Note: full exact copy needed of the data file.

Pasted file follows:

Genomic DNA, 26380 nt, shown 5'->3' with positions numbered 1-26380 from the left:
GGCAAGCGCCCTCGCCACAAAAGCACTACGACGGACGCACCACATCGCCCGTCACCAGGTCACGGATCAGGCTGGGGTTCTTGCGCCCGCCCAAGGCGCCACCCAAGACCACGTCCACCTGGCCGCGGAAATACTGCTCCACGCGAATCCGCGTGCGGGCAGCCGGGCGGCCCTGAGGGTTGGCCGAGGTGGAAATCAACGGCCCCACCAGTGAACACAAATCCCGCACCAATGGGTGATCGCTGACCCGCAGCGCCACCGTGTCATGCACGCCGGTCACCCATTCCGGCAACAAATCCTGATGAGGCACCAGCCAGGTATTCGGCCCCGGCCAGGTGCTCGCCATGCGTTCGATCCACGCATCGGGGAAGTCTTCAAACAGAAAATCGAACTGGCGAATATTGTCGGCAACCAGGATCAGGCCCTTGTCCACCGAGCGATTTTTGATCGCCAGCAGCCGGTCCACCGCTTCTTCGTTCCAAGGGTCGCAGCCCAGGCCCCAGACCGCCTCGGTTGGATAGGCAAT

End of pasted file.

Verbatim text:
Genomic DNA, 26380 nt, shown 5'->3' with positions numbered 1-26380 from the left:
GGCAAGCGCCCTCGCCACAAAAGCACTACGACGGACGCACCACATCGCCCGTCACCAGGTCACGGATCAGGCTGGGGTTCTTGCGCCCGCCCAAGGCGCCACCCAAGACCACGTCCACCTGGCCGCGGAAATACTGCTCCACGCGAATCCGCGTGCGGGCAGCCGGGCGGCCCTGAGGGTTGGCCGAGGTGGAAATCAACGGCCCCACCAGTGAACACAAATCCCGCACCAATGGGTGATCGCTGACCCGCAGCGCCACCGTGTCATGCACGCCGGTCACCCATTCCGGCAACAAATCCTGATGAGGCACCAGCCAGGTATTCGGCCCCGGCCAGGTGCTCGCCATGCGTTCGATCCACGCATCGGGGAAGTCTTCAAACAGAAAATCGAACTGGCGAATATTGTCGGCAACCAGGATCAGGCCCTTGTCCACCGAGCGATTTTTGATCGCCAGCAGCCGGTCCACCGCTTCTTCGTTCCAAGGGTCGCAGCCCAGGCCCCAGACCGCCTCGGTTGGATAGGCAAT